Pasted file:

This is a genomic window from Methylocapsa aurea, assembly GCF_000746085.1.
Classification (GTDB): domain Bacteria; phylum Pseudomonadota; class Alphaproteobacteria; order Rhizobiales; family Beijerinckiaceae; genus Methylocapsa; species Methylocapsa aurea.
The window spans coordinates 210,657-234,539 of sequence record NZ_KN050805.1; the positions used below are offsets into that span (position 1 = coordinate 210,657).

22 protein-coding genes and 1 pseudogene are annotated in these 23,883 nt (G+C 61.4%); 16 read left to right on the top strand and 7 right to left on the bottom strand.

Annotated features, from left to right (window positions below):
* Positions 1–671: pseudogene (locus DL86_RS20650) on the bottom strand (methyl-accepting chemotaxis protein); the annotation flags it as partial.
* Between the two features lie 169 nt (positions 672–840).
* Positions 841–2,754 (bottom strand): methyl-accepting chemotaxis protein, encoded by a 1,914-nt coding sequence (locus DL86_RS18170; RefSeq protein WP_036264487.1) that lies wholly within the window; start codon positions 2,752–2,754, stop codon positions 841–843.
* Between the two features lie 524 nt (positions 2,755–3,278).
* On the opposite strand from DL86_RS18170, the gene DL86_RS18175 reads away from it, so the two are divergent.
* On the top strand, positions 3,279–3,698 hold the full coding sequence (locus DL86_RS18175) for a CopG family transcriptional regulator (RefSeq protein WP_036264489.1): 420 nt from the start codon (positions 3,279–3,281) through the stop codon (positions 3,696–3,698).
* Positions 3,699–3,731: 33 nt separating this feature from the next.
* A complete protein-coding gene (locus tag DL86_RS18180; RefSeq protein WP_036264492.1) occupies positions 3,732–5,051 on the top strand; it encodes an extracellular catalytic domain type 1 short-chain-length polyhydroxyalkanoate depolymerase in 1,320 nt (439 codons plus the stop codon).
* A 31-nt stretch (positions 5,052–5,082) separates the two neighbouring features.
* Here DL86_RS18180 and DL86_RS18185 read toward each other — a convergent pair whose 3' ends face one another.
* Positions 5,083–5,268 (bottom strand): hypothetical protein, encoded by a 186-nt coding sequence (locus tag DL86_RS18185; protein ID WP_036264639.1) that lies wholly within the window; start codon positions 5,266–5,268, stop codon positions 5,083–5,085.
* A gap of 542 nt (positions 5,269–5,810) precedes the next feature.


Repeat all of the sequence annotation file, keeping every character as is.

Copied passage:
This is a genomic window from Methylocapsa aurea, assembly GCF_000746085.1.
Classification (GTDB): domain Bacteria; phylum Pseudomonadota; class Alphaproteobacteria; order Rhizobiales; family Beijerinckiaceae; genus Methylocapsa; species Methylocapsa aurea.
The window spans coordinates 210,657-234,539 of sequence record NZ_KN050805.1; the positions used below are offsets into that span (position 1 = coordinate 210,657).

22 protein-coding genes and 1 pseudogene are annotated in these 23,883 nt (G+C 61.4%); 16 read left to right on the top strand and 7 right to left on the bottom strand.

Annotated features, from left to right (window positions below):
* Positions 1–671: pseudogene (locus DL86_RS20650) on the bottom strand (methyl-accepting chemotaxis protein); the annotation flags it as partial.
* Between the two features lie 169 nt (positions 672–840).
* Positions 841–2,754 (bottom strand): methyl-accepting chemotaxis protein, encoded by a 1,914-nt coding sequence (locus DL86_RS18170; RefSeq protein WP_036264487.1) that lies wholly within the window; start codon positions 2,752–2,754, stop codon positions 841–843.
* Between the two features lie 524 nt (positions 2,755–3,278).
* On the opposite strand from DL86_RS18170, the gene DL86_RS18175 reads away from it, so the two are divergent.
* On the top strand, positions 3,279–3,698 hold the full coding sequence (locus DL86_RS18175) for a CopG family transcriptional regulator (RefSeq protein WP_036264489.1): 420 nt from the start codon (positions 3,279–3,281) through the stop codon (positions 3,696–3,698).
* Positions 3,699–3,731: 33 nt separating this feature from the next.
* A complete protein-coding gene (locus tag DL86_RS18180; RefSeq protein WP_036264492.1) occupies positions 3,732–5,051 on the top strand; it encodes an extracellular catalytic domain type 1 short-chain-length polyhydroxyalkanoate depolymerase in 1,320 nt (439 codons plus the stop codon).
* A 31-nt stretch (positions 5,052–5,082) separates the two neighbouring features.
* Here DL86_RS18180 and DL86_RS18185 read toward each other — a convergent pair whose 3' ends face one another.
* Positions 5,083–5,268 (bottom strand): hypothetical protein, encoded by a 186-nt coding sequence (locus tag DL86_RS18185; protein ID WP_036264639.1) that lies wholly within the window; start codon positions 5,266–5,268, stop codon positions 5,083–5,085.
* A gap of 542 nt (positions 5,269–5,810) precedes the next feature.